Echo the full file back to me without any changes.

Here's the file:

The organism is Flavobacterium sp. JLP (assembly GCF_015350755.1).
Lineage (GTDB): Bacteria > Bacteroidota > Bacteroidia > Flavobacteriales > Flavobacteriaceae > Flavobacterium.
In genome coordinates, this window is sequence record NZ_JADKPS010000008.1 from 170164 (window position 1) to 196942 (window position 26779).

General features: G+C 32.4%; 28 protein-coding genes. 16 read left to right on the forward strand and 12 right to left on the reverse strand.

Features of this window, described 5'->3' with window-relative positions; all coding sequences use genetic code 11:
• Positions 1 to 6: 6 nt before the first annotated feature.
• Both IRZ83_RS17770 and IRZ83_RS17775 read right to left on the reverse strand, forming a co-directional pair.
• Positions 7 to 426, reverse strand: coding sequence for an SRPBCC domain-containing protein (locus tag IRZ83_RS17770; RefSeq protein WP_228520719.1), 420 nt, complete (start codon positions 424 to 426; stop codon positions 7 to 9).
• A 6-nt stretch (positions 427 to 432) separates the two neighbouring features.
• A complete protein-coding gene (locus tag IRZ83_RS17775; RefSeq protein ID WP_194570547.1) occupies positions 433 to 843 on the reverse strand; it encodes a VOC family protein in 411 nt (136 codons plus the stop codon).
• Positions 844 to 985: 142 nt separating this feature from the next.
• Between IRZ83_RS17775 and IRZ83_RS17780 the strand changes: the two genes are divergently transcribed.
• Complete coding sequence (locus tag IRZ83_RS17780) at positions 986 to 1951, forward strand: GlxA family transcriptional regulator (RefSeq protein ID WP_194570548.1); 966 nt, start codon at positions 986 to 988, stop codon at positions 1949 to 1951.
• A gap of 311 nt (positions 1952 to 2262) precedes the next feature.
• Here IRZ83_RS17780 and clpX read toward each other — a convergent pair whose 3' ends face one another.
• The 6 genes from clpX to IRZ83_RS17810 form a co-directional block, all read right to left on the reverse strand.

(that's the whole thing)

The organism is Flavobacterium sp. JLP (assembly GCF_015350755.1).
Lineage (GTDB): Bacteria > Bacteroidota > Bacteroidia > Flavobacteriales > Flavobacteriaceae > Flavobacterium.
In genome coordinates, this window is sequence record NZ_JADKPS010000008.1 from 170164 (window position 1) to 196942 (window position 26779).

General features: G+C 32.4%; 28 protein-coding genes. 16 read left to right on the forward strand and 12 right to left on the reverse strand.

Features of this window, described 5'->3' with window-relative positions; all coding sequences use genetic code 11:
• Positions 1 to 6: 6 nt before the first annotated feature.
• Both IRZ83_RS17770 and IRZ83_RS17775 read right to left on the reverse strand, forming a co-directional pair.
• Positions 7 to 426, reverse strand: coding sequence for an SRPBCC domain-containing protein (locus tag IRZ83_RS17770; RefSeq protein WP_228520719.1), 420 nt, complete (start codon positions 424 to 426; stop codon positions 7 to 9).
• A 6-nt stretch (positions 427 to 432) separates the two neighbouring features.
• A complete protein-coding gene (locus tag IRZ83_RS17775; RefSeq protein ID WP_194570547.1) occupies positions 433 to 843 on the reverse strand; it encodes a VOC family protein in 411 nt (136 codons plus the stop codon).
• Positions 844 to 985: 142 nt separating this feature from the next.
• Between IRZ83_RS17775 and IRZ83_RS17780 the strand changes: the two genes are divergently transcribed.
• Complete coding sequence (locus tag IRZ83_RS17780) at positions 986 to 1951, forward strand: GlxA family transcriptional regulator (RefSeq protein ID WP_194570548.1); 966 nt, start codon at positions 986 to 988, stop codon at positions 1949 to 1951.
• A gap of 311 nt (positions 1952 to 2262) precedes the next feature.
• Here IRZ83_RS17780 and clpX read toward each other — a convergent pair whose 3' ends face one another.
• The 6 genes from clpX to IRZ83_RS17810 form a co-directional block, all read right to left on the reverse strand.